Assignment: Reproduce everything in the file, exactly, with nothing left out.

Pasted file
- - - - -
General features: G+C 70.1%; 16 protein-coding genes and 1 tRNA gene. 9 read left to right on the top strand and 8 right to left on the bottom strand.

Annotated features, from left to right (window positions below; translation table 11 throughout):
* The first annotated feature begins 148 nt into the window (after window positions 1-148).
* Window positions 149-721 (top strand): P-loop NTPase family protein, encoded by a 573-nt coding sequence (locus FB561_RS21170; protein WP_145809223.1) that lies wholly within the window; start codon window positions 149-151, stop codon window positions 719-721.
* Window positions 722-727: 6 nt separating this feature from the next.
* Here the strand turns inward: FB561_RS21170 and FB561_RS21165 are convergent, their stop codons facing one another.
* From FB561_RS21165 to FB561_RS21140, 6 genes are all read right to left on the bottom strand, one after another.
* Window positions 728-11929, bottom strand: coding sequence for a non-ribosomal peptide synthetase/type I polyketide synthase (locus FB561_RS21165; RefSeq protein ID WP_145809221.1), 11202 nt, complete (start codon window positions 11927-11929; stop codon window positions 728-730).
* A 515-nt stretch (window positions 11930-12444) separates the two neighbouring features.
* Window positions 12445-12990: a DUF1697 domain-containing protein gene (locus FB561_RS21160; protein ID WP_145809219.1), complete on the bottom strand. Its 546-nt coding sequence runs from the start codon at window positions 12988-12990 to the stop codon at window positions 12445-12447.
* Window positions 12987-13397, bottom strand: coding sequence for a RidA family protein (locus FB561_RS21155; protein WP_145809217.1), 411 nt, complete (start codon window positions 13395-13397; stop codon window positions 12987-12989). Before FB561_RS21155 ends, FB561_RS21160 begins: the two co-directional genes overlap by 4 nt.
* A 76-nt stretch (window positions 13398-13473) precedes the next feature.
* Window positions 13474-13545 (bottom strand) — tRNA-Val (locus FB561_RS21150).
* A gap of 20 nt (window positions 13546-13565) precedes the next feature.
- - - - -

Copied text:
General features: G+C 70.1%; 16 protein-coding genes and 1 tRNA gene. 9 read left to right on the top strand and 8 right to left on the bottom strand.

Annotated features, from left to right (window positions below; translation table 11 throughout):
* The first annotated feature begins 148 nt into the window (after window positions 1-148).
* Window positions 149-721 (top strand): P-loop NTPase family protein, encoded by a 573-nt coding sequence (locus FB561_RS21170; protein WP_145809223.1) that lies wholly within the window; start codon window positions 149-151, stop codon window positions 719-721.
* Window positions 722-727: 6 nt separating this feature from the next.
* Here the strand turns inward: FB561_RS21170 and FB561_RS21165 are convergent, their stop codons facing one another.
* From FB561_RS21165 to FB561_RS21140, 6 genes are all read right to left on the bottom strand, one after another.
* Window positions 728-11929, bottom strand: coding sequence for a non-ribosomal peptide synthetase/type I polyketide synthase (locus FB561_RS21165; RefSeq protein ID WP_145809221.1), 11202 nt, complete (start codon window positions 11927-11929; stop codon window positions 728-730).
* A 515-nt stretch (window positions 11930-12444) separates the two neighbouring features.
* Window positions 12445-12990: a DUF1697 domain-containing protein gene (locus FB561_RS21160; protein ID WP_145809219.1), complete on the bottom strand. Its 546-nt coding sequence runs from the start codon at window positions 12988-12990 to the stop codon at window positions 12445-12447.
* Window positions 12987-13397, bottom strand: coding sequence for a RidA family protein (locus FB561_RS21155; protein WP_145809217.1), 411 nt, complete (start codon window positions 13395-13397; stop codon window positions 12987-12989). Before FB561_RS21155 ends, FB561_RS21160 begins: the two co-directional genes overlap by 4 nt.
* A 76-nt stretch (window positions 13398-13473) precedes the next feature.
* Window positions 13474-13545 (bottom strand) — tRNA-Val (locus FB561_RS21150).
* A gap of 20 nt (window positions 13546-13565) precedes the next feature.